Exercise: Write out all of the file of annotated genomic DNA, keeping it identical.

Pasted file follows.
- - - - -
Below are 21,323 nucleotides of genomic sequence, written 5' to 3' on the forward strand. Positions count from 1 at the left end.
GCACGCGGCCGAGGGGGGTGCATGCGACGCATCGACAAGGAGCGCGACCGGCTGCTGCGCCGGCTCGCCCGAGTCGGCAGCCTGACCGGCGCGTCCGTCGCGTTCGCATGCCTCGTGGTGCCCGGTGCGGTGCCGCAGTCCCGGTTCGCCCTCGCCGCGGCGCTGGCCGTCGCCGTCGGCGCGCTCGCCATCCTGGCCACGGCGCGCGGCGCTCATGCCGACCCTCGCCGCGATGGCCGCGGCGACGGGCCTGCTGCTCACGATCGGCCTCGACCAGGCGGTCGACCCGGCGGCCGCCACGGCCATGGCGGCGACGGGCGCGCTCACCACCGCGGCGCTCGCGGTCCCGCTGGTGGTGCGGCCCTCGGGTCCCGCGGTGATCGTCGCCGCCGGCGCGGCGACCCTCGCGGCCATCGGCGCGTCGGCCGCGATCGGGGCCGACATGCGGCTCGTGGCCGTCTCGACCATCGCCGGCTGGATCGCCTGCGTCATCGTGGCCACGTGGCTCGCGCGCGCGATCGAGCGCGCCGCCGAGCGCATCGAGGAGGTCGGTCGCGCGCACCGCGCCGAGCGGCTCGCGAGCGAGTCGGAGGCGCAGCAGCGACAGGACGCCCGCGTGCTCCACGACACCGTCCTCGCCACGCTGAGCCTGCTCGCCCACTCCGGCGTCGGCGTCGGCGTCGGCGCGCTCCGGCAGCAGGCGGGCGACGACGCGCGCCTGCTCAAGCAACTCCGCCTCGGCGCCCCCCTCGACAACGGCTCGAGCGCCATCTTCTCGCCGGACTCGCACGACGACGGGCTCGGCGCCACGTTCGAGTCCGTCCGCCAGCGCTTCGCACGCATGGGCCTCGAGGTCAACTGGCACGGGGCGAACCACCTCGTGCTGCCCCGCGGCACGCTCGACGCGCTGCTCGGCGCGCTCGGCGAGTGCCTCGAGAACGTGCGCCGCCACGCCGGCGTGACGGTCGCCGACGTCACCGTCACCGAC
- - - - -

Below are 21,323 nucleotides of genomic sequence, written 5' to 3' on the forward strand. Positions count from 1 at the left end.
GCACGCGGCCGAGGGGGGTGCATGCGACGCATCGACAAGGAGCGCGACCGGCTGCTGCGCCGGCTCGCCCGAGTCGGCAGCCTGACCGGCGCGTCCGTCGCGTTCGCATGCCTCGTGGTGCCCGGTGCGGTGCCGCAGTCCCGGTTCGCCCTCGCCGCGGCGCTGGCCGTCGCCGTCGGCGCGCTCGCCATCCTGGCCACGGCGCGCGGCGCTCATGCCGACCCTCGCCGCGATGGCCGCGGCGACGGGCCTGCTGCTCACGATCGGCCTCGACCAGGCGGTCGACCCGGCGGCCGCCACGGCCATGGCGGCGACGGGCGCGCTCACCACCGCGGCGCTCGCGGTCCCGCTGGTGGTGCGGCCCTCGGGTCCCGCGGTGATCGTCGCCGCCGGCGCGGCGACCCTCGCGGCCATCGGCGCGTCGGCCGCGATCGGGGCCGACATGCGGCTCGTGGCCGTCTCGACCATCGCCGGCTGGATCGCCTGCGTCATCGTGGCCACGTGGCTCGCGCGCGCGATCGAGCGCGCCGCCGAGCGCATCGAGGAGGTCGGTCGCGCGCACCGCGCCGAGCGGCTCGCGAGCGAGTCGGAGGCGCAGCAGCGACAGGACGCCCGCGTGCTCCACGACACCGTCCTCGCCACGCTGAGCCTGCTCGCCCACTCCGGCGTCGGCGTCGGCGTCGGCGCGCTCCGGCAGCAGGCGGGCGACGACGCGCGCCTGCTCAAGCAACTCCGCCTCGGCGCCCCCCTCGACAACGGCTCGAGCGCCATCTTCTCGCCGGACTCGCACGACGACGGGCTCGGCGCCACGTTCGAGTCCGTCCGCCAGCGCTTCGCACGCATGGGCCTCGAGGTCAACTGGCACGGGGCGAACCACCTCGTGCTGCCCCGCGGCACGCTCGACGCGCTGCTCGGCGCGCTCGGCGAGTGCCTCGAGAACGTGCGCCGCCACGCCGGCGTGACGGTCGCCGACGTCACCGTCACCGAC